15 Sep 2011

Wildlife Encounter: Eastern Cottontail

Eastern Cottontail
Although I love birds, birds aren't my only photographic subject when I head out on bird watch.  Guess I'm a real shutterbug.  I take photos of anything of interest and anything that moves.  This little cottontail surprised me just as I was tucking my camera away and heading home from the river valley.  So I only managed to get the one photo, before he bolted for, and disappeared into the undergrowth.

Snowshoe hare
I'd never encountered this species before and so I had to do some research.  He definitely does not belong to the Snowshoe hare category of species, which is what I see most often.  He is much smaller in size and a uniform brown in color except for his white belly and tail, which I glimpsed briefly as he fled.  His ears are also much shorter and more rounded in shape.

Unidentified cottontail
The only other cotton tail I have ever come across lived near a pond in my old neighborhood.   At the time I mistook it for a hybrid or juvenile Snowshoe.   But it never grew any bigger, even by it's second year,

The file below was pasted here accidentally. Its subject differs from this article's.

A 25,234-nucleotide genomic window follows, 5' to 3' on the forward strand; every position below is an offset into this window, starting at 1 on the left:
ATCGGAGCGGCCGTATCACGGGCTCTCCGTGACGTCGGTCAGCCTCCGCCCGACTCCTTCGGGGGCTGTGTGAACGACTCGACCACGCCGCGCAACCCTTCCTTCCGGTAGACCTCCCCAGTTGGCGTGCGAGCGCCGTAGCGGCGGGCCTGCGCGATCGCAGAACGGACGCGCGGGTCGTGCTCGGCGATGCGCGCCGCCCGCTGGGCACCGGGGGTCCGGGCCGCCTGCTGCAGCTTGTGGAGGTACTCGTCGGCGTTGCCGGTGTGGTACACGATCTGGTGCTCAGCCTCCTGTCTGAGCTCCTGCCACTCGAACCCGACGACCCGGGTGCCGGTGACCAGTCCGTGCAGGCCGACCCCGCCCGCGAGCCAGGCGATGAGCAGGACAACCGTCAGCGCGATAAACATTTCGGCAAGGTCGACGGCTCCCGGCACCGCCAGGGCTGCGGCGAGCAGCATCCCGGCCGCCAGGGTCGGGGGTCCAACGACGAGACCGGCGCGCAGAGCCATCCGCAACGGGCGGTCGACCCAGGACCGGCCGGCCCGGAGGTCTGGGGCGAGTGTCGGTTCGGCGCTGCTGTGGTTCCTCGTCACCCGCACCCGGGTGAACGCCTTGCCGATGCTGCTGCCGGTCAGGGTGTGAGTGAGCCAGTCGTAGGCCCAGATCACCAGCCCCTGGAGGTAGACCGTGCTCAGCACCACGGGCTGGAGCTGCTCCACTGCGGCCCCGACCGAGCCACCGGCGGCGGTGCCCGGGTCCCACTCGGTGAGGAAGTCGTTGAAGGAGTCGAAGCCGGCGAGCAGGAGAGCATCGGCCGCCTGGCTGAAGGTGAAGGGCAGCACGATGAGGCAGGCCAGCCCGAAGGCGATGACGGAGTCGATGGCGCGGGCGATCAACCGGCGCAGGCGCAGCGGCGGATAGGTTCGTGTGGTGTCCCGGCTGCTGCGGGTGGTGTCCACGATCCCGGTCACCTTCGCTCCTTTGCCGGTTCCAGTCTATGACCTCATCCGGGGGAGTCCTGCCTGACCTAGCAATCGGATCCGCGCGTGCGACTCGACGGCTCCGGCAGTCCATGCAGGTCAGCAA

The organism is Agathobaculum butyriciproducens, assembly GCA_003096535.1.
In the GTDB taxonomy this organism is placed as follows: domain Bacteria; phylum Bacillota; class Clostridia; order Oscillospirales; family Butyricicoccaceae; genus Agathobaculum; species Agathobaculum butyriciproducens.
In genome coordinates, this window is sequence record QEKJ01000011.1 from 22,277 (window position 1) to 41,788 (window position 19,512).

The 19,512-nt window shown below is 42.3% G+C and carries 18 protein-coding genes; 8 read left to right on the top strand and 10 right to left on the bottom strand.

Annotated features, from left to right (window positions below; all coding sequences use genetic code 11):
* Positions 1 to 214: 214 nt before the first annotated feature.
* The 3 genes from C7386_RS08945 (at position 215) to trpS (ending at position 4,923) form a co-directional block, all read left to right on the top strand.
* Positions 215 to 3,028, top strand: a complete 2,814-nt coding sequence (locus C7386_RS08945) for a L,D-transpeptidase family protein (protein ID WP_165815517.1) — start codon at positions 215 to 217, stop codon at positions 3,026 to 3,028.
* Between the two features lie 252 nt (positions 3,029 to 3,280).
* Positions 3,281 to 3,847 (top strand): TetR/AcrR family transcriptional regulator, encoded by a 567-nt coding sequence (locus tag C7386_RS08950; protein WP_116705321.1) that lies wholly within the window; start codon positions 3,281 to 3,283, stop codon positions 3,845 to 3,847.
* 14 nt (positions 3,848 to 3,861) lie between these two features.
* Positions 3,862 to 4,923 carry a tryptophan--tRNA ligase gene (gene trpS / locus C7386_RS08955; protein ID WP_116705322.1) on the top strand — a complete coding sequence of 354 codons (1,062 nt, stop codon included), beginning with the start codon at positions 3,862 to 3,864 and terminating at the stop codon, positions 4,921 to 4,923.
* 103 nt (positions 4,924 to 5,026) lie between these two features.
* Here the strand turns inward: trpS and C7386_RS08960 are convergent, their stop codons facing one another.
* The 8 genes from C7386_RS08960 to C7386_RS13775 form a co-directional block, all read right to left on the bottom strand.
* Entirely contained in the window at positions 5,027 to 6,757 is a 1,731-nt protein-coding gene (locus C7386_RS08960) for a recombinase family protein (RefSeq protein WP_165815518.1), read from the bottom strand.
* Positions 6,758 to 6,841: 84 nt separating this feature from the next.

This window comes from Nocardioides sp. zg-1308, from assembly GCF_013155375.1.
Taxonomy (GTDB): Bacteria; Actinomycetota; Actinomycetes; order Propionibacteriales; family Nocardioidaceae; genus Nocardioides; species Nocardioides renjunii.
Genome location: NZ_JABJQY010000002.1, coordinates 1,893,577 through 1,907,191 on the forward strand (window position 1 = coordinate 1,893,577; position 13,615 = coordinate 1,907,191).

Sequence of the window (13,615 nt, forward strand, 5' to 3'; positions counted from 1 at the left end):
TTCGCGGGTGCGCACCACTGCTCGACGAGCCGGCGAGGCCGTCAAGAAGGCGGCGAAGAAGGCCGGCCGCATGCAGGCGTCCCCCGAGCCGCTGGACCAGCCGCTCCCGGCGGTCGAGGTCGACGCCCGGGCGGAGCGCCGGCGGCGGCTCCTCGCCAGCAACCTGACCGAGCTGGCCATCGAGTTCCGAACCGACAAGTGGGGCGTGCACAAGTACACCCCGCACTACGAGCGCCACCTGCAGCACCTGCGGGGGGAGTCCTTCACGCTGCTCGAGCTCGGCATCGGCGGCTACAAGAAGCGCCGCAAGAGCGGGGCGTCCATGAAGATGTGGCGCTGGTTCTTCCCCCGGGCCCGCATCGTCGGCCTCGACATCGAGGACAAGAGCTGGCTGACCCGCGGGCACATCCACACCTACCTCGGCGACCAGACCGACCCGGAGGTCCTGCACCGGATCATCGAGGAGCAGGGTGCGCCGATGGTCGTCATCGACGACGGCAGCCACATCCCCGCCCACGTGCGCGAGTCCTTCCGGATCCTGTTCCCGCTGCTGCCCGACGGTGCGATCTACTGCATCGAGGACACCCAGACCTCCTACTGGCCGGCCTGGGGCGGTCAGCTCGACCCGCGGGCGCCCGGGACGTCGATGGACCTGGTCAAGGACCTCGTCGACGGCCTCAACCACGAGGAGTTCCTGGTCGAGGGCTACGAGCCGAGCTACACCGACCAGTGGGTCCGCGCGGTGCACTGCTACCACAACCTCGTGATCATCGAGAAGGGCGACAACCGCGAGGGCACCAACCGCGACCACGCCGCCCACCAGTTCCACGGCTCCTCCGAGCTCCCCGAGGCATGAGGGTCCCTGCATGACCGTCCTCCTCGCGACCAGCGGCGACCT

although it's coloring remained similar to that of the Snowshoe hare in summer.  Apparently it is not possible for this little one to be a hybrid, and by that, I mean a cross between a Snowshoe and a domestic rabbit and I never did identify it as a specific species.

Although there are many species of Cottontail rabbits, the Eastern Cottontail is the most common to be found from Canada to South America.  Cottontail rabbits range in color from rusty brown to gray but all have a white cottontail.  You will find cottontails on the edge of open spaces such as fields, meadows, farms and city parks, amongst bushes and hedges, or deadwood.  They forage for food at night on grasses and herbs, but also love peas and lettuce.


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